This is the lineup that Hurdle may or may not use. Let's talk about pirates. I feel like the Pirates are an underappreciated mascot name, because pirates are inherently awesome. In a world where Phillies, Wild, Chargers, and White Sox are actual names that actual teams go by without any sense of shame or remorse or irony, the pirate stands out as a fantastic mascot, and the story about how they came by the name is pretty cool: The Pittsburgh Alleghenys exploited a loophole to pick up second baseman Lou Bierbrauer from the Philadelphia Athletics after they failed to file the proper paperwork on him, and the Athletics called the action "piratical." The team adopted the nickname almost sarcastically, and they've had one of the best names in baseball ever since. More teams should be named after doers of nefarious deeds.
So, um, Tabata is going to lead off and McCutchen is going to hit third. You probably knew that already.
Charlie Morton | Erik Bedard | James McDonald | Kevin Correia | Jeff Karstens
A lot of noise has been made recently about the Pirates' reported interest in trading for A.J. Burnett. If it happens,
Karstens Correia(?) will probably make way and head to the bullpen, and Burnett will become almost fantasy relevant again.
Charlie Morton is questionable to start the season after undergoing surgery on his hip over the offseason. Fun fact: A different Charlie Morton was a player/manager for the 1884 Toledo Blue Stockings, as well as the 1885 Detroit Wolverines of the National League. The Wolverines went 7-31 while he was manager, and believe it or not, his batting average over 22 games (.177) was actually less than his winning percentage (.184). Morton struck out 10 times in 1885, which is only slightly less than the modern-day Morton's strikeout total last season.
If Joel Hanrahan were on a better team, he might be a top 5 closer. He contributes in every category and saved 40 games for a 72 win team last year. Buy. Unfortunately, there's not much value to be had elsewhere in this pen, as anybody who can contribute decent stats won't give you enough innings to make the investment worthwhile.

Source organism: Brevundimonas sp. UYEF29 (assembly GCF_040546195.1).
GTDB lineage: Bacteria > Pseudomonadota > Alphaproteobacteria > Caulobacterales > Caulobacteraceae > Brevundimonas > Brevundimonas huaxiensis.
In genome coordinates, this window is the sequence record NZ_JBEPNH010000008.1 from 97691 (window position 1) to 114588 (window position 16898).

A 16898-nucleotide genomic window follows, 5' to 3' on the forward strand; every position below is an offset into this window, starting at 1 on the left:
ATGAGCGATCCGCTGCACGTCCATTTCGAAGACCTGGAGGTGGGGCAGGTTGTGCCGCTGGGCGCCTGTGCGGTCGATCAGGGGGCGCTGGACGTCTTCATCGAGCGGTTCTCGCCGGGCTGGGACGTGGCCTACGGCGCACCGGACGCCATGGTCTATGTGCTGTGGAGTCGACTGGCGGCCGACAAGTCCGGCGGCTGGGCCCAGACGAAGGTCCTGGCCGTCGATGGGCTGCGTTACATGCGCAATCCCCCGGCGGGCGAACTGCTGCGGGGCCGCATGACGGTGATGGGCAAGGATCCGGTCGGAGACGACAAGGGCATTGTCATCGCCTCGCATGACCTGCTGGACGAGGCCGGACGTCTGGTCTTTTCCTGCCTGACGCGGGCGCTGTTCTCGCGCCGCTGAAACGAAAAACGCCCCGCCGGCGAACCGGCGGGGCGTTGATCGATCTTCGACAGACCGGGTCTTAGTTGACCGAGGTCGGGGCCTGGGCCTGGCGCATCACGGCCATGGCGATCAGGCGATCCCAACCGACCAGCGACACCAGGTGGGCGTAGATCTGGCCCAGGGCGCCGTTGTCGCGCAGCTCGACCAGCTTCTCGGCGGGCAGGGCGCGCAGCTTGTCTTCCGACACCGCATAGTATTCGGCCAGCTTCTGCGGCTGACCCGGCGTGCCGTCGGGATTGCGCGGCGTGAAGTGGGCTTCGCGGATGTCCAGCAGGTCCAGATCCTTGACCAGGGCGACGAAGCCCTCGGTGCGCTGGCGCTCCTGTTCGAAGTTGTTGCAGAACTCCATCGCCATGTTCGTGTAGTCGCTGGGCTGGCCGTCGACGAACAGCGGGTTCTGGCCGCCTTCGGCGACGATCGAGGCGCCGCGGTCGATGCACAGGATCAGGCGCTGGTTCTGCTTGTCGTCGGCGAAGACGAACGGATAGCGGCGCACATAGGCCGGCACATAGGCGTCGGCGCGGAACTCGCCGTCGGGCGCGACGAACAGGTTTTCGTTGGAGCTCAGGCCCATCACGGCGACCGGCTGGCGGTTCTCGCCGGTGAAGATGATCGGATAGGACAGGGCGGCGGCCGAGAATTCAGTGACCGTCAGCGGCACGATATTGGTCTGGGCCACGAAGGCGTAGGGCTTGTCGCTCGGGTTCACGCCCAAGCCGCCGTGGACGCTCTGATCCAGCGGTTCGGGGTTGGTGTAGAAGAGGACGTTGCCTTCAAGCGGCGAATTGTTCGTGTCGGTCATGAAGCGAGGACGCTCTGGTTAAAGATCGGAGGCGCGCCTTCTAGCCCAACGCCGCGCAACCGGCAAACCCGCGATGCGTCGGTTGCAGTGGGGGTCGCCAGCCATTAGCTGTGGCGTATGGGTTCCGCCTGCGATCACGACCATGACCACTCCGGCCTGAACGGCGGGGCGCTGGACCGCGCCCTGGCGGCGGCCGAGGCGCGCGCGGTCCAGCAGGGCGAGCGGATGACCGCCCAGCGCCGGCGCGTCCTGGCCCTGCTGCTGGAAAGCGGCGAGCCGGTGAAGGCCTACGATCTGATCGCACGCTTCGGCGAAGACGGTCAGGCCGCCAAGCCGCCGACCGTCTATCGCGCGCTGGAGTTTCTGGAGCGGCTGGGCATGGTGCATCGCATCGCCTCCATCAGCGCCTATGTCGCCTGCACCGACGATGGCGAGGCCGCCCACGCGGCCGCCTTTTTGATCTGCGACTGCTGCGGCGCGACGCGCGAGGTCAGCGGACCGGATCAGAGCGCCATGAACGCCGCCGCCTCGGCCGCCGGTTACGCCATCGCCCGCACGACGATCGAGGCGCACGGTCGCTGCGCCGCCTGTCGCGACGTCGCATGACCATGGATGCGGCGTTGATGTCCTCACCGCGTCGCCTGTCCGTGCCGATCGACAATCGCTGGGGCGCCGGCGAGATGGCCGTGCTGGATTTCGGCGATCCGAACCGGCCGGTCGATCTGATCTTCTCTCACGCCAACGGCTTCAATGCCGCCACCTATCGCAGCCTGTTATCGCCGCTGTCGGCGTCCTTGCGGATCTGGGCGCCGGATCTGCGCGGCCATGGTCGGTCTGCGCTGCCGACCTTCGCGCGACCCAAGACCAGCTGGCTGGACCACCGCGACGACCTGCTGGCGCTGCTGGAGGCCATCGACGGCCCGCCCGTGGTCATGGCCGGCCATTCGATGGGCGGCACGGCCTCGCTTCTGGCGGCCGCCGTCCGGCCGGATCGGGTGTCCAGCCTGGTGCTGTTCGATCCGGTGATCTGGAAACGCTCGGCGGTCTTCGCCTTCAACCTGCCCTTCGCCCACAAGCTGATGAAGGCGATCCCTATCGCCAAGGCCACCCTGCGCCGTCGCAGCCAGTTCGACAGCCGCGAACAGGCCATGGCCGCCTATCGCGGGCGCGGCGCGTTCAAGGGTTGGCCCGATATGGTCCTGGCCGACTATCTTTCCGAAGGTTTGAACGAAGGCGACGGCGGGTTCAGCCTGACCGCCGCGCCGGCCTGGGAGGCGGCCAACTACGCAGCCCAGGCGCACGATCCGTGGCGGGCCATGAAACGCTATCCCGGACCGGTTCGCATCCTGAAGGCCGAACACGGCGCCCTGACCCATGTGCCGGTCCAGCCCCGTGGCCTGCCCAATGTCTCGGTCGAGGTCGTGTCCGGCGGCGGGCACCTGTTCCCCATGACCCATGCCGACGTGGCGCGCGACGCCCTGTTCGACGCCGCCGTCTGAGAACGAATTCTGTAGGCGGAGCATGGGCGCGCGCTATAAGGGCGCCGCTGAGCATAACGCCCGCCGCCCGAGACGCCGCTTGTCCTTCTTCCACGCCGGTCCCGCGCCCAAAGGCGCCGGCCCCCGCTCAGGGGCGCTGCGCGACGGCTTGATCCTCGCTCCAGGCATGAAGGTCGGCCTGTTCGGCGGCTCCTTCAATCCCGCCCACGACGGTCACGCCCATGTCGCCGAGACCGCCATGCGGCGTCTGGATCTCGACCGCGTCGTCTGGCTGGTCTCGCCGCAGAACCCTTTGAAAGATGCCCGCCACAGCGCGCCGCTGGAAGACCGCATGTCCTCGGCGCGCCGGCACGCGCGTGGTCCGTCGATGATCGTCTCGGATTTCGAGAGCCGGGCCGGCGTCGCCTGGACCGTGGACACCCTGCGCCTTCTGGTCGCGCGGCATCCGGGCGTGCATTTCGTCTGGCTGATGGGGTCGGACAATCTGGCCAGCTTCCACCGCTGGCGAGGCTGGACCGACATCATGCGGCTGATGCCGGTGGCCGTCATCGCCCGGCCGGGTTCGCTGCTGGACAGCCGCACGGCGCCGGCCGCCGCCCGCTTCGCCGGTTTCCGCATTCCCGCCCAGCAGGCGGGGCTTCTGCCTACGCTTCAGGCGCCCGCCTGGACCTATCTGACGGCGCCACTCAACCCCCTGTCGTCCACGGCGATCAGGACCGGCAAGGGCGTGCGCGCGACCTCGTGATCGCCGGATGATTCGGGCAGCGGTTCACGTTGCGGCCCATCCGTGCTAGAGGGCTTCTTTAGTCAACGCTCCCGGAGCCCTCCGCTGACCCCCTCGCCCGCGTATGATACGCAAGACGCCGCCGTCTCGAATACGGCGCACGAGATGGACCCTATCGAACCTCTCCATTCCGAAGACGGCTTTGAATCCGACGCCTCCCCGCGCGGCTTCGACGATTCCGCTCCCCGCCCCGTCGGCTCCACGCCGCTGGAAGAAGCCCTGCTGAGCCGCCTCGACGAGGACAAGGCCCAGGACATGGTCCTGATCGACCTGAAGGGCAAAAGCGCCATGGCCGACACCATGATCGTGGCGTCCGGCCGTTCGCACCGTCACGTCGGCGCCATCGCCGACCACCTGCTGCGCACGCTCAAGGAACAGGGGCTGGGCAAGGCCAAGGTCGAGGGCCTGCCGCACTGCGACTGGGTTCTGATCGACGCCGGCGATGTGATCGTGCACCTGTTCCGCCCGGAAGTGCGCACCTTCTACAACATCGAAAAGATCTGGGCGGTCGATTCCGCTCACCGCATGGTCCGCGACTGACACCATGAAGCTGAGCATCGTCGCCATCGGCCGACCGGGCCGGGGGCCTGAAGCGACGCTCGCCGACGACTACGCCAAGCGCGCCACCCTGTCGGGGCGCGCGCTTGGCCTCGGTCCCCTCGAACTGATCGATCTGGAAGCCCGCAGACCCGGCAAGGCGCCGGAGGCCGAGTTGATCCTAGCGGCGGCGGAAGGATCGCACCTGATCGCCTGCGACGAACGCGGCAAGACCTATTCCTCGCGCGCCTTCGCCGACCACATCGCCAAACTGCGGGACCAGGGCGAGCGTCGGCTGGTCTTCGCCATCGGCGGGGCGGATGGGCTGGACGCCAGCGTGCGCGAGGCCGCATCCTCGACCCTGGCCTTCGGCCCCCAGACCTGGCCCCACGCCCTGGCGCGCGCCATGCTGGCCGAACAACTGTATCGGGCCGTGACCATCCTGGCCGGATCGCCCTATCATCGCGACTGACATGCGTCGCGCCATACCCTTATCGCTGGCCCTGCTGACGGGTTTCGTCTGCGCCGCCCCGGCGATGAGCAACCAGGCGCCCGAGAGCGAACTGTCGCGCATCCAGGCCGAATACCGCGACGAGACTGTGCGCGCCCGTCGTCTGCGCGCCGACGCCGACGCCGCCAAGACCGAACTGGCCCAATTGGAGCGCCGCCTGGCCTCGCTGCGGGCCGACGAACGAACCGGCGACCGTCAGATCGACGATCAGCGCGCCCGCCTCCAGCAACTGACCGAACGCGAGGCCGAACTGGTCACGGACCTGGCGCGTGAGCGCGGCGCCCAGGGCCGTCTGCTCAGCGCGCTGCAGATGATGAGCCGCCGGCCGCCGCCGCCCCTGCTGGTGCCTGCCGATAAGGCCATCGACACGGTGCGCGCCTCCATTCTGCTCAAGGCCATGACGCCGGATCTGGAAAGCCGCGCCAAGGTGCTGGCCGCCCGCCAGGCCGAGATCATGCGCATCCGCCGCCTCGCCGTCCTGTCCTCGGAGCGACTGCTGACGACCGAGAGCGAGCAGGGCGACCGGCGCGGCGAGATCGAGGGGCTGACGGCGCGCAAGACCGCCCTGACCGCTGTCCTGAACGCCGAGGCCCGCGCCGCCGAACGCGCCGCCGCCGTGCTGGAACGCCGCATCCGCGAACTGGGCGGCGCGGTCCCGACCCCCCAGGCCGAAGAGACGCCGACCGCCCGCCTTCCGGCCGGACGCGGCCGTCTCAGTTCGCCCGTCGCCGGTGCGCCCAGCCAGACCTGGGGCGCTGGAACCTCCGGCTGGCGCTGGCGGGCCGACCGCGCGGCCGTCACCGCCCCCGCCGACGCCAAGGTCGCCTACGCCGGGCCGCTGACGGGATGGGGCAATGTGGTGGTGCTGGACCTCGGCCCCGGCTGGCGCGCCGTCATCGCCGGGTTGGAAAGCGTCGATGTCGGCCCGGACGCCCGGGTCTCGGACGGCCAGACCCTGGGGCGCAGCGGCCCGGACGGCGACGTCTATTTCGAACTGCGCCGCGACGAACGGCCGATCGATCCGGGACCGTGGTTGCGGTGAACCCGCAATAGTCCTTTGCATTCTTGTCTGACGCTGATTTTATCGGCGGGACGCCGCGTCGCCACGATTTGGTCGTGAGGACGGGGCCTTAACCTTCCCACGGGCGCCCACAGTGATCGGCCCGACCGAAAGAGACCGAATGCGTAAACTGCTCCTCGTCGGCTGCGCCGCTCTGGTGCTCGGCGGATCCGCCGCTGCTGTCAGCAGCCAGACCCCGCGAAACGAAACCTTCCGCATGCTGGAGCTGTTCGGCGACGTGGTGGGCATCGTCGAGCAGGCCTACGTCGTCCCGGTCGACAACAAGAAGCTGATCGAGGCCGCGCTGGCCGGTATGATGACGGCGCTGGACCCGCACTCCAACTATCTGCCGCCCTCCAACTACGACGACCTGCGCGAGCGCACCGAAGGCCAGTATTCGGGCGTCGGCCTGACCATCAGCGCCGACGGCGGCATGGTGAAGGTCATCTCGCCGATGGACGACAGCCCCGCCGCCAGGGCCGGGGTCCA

Potential Fantasy Sleeper
Alex Presley had a nice 2011, hitting .298/.339/.465 in 231 plate appearances and stealing 9 bases in the process. He was slowed by a left thumb contusion that forced him to miss a month's worth of games in July and August. At first glance, his average may look unsustainable thanks to a BABIP of .349, but based on his batted ball profile, his xBABIP was actually .351, suggesting he may be able to approach .300 again. Projections have him stealing around 15-20 bases, but given regular playing time, I think he can better that. A guy who can give you average and steals and also has a starting gig should be going higher than 89, which is 4th outfielder territory.
Spring Training Storylines to Watch
It's no doubt a tough job to be a beat reporter for a team that hasn't finished above .500 in almost 20 years, so I almost felt bad for chuckling when I came across an article that breathlessly stated that Erik Bedard has spent the offseason getting ready instead of getting healthy for the first time since 2006. Hey, I'd be looking for an excuse to be optimistic, too. Watch and take note of how the Pirates handle Bedard. They'll obviously be careful, but if team officials start to sound like they're trying to manage expectations in interviews, run away.
You'll want to keep an eye on the third base situation as well, just like you would with any position battle. But if one of Alvarez or McGehee start to show signs of life, you may just have a bargain on your hands, because nobody will be touching that with a ten-foot pole. I'm not saying you should do anything drastic like use a draft pick on either guy, but it's nice to have a short list of guys that could outperform their perceived value.
Follow the Team
MLB.com beat reporter: Tom Singer (Blog | Twitter)
Pittsburgh Post-Gazette beat reporter: Bill Brink (Blog | Twitter)
PIttsburgh Post-Gazette beat reporter: Michael Sanserino (Blog | Twitter)
Pittsburgh Tribune-Review beat reporter: Rob Biertempfel (Blog | Twitter)